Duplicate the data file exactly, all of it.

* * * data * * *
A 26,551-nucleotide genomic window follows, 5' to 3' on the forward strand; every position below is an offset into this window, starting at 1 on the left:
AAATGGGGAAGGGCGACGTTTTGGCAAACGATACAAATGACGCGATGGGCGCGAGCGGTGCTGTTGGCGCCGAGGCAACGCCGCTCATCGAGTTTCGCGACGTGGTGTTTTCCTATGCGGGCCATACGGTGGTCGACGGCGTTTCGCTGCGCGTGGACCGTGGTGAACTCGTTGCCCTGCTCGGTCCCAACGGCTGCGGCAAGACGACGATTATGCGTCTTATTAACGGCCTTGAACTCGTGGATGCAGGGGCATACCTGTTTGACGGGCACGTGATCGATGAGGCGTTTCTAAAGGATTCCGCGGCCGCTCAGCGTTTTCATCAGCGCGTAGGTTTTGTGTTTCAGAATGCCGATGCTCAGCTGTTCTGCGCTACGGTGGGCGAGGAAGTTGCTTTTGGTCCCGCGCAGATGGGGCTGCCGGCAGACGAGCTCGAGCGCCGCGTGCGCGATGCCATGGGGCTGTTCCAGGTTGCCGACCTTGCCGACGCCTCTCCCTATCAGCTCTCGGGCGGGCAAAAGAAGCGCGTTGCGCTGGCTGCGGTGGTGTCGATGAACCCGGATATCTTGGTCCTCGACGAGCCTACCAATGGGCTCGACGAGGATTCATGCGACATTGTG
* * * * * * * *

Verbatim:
A 26,551-nucleotide genomic window follows, 5' to 3' on the forward strand; every position below is an offset into this window, starting at 1 on the left:
AAATGGGGAAGGGCGACGTTTTGGCAAACGATACAAATGACGCGATGGGCGCGAGCGGTGCTGTTGGCGCCGAGGCAACGCCGCTCATCGAGTTTCGCGACGTGGTGTTTTCCTATGCGGGCCATACGGTGGTCGACGGCGTTTCGCTGCGCGTGGACCGTGGTGAACTCGTTGCCCTGCTCGGTCCCAACGGCTGCGGCAAGACGACGATTATGCGTCTTATTAACGGCCTTGAACTCGTGGATGCAGGGGCATACCTGTTTGACGGGCACGTGATCGATGAGGCGTTTCTAAAGGATTCCGCGGCCGCTCAGCGTTTTCATCAGCGCGTAGGTTTTGTGTTTCAGAATGCCGATGCTCAGCTGTTCTGCGCTACGGTGGGCGAGGAAGTTGCTTTTGGTCCCGCGCAGATGGGGCTGCCGGCAGACGAGCTCGAGCGCCGCGTGCGCGATGCCATGGGGCTGTTCCAGGTTGCCGACCTTGCCGACGCCTCTCCCTATCAGCTCTCGGGCGGGCAAAAGAAGCGCGTTGCGCTGGCTGCGGTGGTGTCGATGAACCCGGATATCTTGGTCCTCGACGAGCCTACCAATGGGCTCGACGAGGATTCATGCGACATTGTG